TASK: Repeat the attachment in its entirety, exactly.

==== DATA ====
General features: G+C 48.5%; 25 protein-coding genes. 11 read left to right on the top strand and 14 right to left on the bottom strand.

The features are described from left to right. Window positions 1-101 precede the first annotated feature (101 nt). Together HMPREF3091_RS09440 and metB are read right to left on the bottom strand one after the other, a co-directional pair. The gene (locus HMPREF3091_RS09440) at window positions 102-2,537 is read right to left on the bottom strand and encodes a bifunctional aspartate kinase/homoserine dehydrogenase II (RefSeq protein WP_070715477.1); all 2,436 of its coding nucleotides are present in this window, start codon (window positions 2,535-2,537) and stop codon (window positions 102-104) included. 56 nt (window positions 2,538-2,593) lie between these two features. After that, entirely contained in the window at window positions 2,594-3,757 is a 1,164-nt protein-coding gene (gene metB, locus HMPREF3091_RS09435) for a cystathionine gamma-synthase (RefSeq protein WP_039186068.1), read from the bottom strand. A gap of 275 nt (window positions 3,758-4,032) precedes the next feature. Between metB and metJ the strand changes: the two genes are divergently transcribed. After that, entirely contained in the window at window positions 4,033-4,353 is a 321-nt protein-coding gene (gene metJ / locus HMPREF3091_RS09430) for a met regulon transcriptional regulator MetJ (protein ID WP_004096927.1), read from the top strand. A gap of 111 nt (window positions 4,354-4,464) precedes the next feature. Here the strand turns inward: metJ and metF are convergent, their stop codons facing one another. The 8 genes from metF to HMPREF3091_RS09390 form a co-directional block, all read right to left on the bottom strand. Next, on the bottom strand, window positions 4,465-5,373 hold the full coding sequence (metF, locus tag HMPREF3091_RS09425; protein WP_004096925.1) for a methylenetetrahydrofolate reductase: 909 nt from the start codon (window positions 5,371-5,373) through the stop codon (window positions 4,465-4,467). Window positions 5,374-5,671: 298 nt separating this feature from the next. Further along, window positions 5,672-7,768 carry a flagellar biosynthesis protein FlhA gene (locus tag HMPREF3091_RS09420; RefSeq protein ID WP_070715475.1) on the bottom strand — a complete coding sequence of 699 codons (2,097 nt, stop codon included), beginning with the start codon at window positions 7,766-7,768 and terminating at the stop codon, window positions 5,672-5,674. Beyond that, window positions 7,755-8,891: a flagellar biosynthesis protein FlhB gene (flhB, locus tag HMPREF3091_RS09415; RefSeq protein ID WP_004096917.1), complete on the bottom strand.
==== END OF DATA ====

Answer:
General features: G+C 48.5%; 25 protein-coding genes. 11 read left to right on the top strand and 14 right to left on the bottom strand.

The features are described from left to right. Window positions 1-101 precede the first annotated feature (101 nt). Together HMPREF3091_RS09440 and metB are read right to left on the bottom strand one after the other, a co-directional pair. The gene (locus HMPREF3091_RS09440) at window positions 102-2,537 is read right to left on the bottom strand and encodes a bifunctional aspartate kinase/homoserine dehydrogenase II (RefSeq protein WP_070715477.1); all 2,436 of its coding nucleotides are present in this window, start codon (window positions 2,535-2,537) and stop codon (window positions 102-104) included. 56 nt (window positions 2,538-2,593) lie between these two features. After that, entirely contained in the window at window positions 2,594-3,757 is a 1,164-nt protein-coding gene (gene metB, locus HMPREF3091_RS09435) for a cystathionine gamma-synthase (RefSeq protein WP_039186068.1), read from the bottom strand. A gap of 275 nt (window positions 3,758-4,032) precedes the next feature. Between metB and metJ the strand changes: the two genes are divergently transcribed. After that, entirely contained in the window at window positions 4,033-4,353 is a 321-nt protein-coding gene (gene metJ / locus HMPREF3091_RS09430) for a met regulon transcriptional regulator MetJ (protein ID WP_004096927.1), read from the top strand. A gap of 111 nt (window positions 4,354-4,464) precedes the next feature. Here the strand turns inward: metJ and metF are convergent, their stop codons facing one another. The 8 genes from metF to HMPREF3091_RS09390 form a co-directional block, all read right to left on the bottom strand. Next, on the bottom strand, window positions 4,465-5,373 hold the full coding sequence (metF, locus tag HMPREF3091_RS09425; protein WP_004096925.1) for a methylenetetrahydrofolate reductase: 909 nt from the start codon (window positions 5,371-5,373) through the stop codon (window positions 4,465-4,467). Window positions 5,374-5,671: 298 nt separating this feature from the next. Further along, window positions 5,672-7,768 carry a flagellar biosynthesis protein FlhA gene (locus tag HMPREF3091_RS09420; RefSeq protein ID WP_070715475.1) on the bottom strand — a complete coding sequence of 699 codons (2,097 nt, stop codon included), beginning with the start codon at window positions 7,766-7,768 and terminating at the stop codon, window positions 5,672-5,674. Beyond that, window positions 7,755-8,891: a flagellar biosynthesis protein FlhB gene (flhB, locus tag HMPREF3091_RS09415; RefSeq protein ID WP_004096917.1), complete on the bottom strand.